Comment on: Nature and Dimensions of the Systemic Hyper-Inflammation and its Attenuation by Convalescent Plasma in Severe COVID-19

Research output: Contribution to journalArticlepeer-review

2 Scopus citations


TO THE EDITOR—We read with great interest the article by Bandopadhyay et al [1], in which the effects of convalescent plasma (CP) on the inflammatory response in coronavirus disease 2019 (COVID-19) were evaluated. The authors reported that transfusion of CP was associated with a reduction of interleukin (IL) 6, interferon (IFN)–induced protein 10, and macrophage colony-stimulating factor. In addition, they showed that, compared with standard therapy, CP was associated with a rapid but transient improvement in the ratio of the partial pressure of arterial oxygen to the fraction of inspired oxygen. Although these results are of interest, we would like to emphasize some points.

We recently conducted an immunological study evaluating the effects of CP on cytokines and lymphocyte populations in 28-day follow-up [2]. We found that CP induces an early but transient effect on the antibody (ie, at 4 days after transfusion) and cytokine (at 4–7 days) profile of patients with severe disease, attenuates the exhausted phenotype, and increases memory T and B lymphocytes at day 28 after transfusion, together with a reduction in IL-6/IFN-γ and IL-6/IL-10 ratios (at 14–28 days). These results differ from those of Bandopadhyay et al [1], who observed an early decrease in inflammatory cytokines (IL-6, IFN- induced protein 10, and macrophage colony-stimulating factor) 3–4 days after transfusion. From 4 to 7 days after transfusion, we observed an increase in IFN-γ, granulocyte-macrophage colony-stimulating factor, IL-8, tumor necrosis factor α, and IL-17A but a late reduction in IL-6/IFN-γ and IL-6/IL-10 ratios, indicating that CP effects may take longer but modify parameters that have been previously associated with COVID-19 mortality rates and severity [3].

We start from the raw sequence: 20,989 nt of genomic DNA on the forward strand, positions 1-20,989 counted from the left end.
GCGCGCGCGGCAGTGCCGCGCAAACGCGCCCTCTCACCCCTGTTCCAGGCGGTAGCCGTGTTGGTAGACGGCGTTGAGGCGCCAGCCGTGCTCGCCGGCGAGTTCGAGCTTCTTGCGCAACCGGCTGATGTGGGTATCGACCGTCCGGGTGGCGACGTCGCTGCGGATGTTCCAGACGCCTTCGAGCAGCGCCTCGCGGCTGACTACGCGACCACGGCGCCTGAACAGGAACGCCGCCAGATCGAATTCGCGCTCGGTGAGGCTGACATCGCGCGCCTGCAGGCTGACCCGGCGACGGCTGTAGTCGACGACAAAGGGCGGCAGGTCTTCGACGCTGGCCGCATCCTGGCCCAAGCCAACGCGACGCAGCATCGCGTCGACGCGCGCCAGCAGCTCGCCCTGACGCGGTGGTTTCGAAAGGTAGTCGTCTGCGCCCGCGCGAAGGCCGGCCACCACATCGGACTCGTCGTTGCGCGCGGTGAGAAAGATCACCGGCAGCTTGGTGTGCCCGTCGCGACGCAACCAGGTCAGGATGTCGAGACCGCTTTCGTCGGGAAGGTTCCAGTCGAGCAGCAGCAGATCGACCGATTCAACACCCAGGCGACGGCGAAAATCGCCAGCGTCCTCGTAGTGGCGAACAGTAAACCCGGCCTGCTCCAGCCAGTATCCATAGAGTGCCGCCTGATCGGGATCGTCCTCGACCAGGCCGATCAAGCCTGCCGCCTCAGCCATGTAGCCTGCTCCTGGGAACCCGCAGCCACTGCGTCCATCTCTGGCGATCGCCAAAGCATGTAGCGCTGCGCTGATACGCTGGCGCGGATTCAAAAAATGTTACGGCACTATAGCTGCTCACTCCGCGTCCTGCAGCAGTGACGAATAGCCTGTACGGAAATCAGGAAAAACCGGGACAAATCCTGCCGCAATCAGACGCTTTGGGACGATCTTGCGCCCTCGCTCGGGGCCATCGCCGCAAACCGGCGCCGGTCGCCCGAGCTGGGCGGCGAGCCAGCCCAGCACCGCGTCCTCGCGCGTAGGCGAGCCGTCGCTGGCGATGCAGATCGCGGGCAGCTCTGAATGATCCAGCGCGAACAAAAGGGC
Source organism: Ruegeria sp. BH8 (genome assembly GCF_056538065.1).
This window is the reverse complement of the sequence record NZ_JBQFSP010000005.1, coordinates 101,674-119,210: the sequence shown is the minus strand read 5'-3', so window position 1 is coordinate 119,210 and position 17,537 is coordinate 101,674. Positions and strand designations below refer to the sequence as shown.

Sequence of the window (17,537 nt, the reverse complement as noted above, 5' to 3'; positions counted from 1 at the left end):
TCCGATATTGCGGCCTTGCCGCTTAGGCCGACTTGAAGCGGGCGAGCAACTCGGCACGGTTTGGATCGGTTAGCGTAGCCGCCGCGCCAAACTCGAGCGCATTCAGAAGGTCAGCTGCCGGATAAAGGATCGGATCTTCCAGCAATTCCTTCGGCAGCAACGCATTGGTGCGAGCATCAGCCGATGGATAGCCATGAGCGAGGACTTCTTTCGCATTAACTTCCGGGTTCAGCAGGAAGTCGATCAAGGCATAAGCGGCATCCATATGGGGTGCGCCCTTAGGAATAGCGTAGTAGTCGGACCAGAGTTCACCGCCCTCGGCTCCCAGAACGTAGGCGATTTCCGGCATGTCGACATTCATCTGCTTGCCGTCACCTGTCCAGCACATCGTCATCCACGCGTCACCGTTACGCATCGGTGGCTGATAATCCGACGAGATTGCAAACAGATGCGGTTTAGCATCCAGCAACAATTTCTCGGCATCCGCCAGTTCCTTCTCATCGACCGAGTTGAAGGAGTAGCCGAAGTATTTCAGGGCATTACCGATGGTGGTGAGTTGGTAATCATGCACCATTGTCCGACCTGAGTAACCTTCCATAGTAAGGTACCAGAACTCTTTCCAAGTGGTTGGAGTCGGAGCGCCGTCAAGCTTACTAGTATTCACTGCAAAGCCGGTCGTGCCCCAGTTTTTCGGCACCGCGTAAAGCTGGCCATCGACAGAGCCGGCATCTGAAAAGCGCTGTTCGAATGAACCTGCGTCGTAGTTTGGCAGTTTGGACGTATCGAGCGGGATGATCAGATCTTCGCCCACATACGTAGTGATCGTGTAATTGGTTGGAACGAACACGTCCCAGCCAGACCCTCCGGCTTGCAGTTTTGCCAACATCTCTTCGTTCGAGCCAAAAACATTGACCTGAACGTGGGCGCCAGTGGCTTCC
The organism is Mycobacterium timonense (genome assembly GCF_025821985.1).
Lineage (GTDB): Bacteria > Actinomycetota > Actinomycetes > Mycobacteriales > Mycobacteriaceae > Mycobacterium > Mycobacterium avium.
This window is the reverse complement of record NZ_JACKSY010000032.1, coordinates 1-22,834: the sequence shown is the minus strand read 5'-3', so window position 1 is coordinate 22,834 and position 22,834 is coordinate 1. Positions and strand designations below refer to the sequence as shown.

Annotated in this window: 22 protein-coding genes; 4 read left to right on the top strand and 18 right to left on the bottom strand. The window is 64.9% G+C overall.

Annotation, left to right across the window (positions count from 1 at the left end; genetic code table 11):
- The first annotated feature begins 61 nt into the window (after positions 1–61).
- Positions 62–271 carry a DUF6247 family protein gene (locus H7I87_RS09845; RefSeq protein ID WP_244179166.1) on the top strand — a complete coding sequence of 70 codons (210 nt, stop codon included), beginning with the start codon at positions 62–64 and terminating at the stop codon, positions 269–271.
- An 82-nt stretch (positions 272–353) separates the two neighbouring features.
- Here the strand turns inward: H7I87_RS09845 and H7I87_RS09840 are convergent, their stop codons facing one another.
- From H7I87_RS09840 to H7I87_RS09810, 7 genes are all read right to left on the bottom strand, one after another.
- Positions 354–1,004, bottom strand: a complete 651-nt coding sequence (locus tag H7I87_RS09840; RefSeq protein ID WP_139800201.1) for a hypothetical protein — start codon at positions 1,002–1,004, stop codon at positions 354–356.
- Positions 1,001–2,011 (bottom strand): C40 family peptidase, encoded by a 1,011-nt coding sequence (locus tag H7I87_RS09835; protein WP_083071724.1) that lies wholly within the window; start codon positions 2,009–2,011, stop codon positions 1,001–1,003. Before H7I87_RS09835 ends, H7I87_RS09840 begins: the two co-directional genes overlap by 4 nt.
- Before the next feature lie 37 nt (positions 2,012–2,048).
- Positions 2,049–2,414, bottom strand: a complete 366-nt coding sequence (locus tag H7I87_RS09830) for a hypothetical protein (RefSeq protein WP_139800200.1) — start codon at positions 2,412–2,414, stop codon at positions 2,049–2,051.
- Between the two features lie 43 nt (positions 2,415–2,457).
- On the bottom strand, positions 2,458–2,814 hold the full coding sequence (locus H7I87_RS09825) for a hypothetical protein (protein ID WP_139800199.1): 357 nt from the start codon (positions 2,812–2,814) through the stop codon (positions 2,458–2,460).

Bandopadhyay et al [1] state that the anti-inflammatory role of CP is independent of the content of neutralizing antibodies and that other components of CP could induce relevant biological effects. In our study, we did not observe differences between donors (ie, low immunoglobulin [Ig] G and IgA antibody titers) and “superdonors” (ie, those with high IgG and IgA antibody titers) in terms of cytokines, autoantibodies, and metabolomic profile [2]. In fact, total IgG and IgA antibodies against S1 severe acute respiratory syndrome coronavirus 2 are key factors for the selection of CP. We found that these antibodies were highly correlated with neutralizing antibodies. The use of CP with high titers modified the immune response of patients with COVID-19.

Results from Bandopadhyay et al [1] may differ from ours since they conducted paired tests for each group and did not evaluate intergroup differences. It would be of interest to know whether the reduction in cytokines in the plasma receptor group differed significantly from the reduction in those receiving standard therapy, and whether the effect persists for >4 days. The authors randomized patients with mild or severe disease to both therapy groups. However, randomization of patients with similar clinical characteristics (ie, confirmed viral pneumonia or severity according to validated classification criteria) may have allowed a better evaluation of the immune response. In addition, it is unknown whether patients received transfusions in early stages of the disease or in the first days of hospitalization. This has critical implications in the evaluation of cytokine kinetics.

The evaluation of lymphocyte populations may offer better information about the real therapeutic implications of CP. As our study showed, CP ameliorates activated T-cell and B-cell phenotypes, with an increase in memory cell subsets. All of these data suggest that early administration of CP influences the immune response, even after the resolution of the acute phase of the disease. However, it is unknown whether these phenomena persist 28 days after transfusion.
Original languageEnglish (US)
Pages (from-to)1833
Number of pages1834
JournalJournal of Infectious Diseases
Issue number10
StateE-pub ahead of print - Mar 14 2021

All Science Journal Classification (ASJC) codes

  • Infectious Diseases
  • Epidemiology


Dive into the research topics of 'Comment on: Nature and Dimensions of the Systemic Hyper-Inflammation and its Attenuation by Convalescent Plasma in Severe COVID-19'. Together they form a unique fingerprint.

Cite this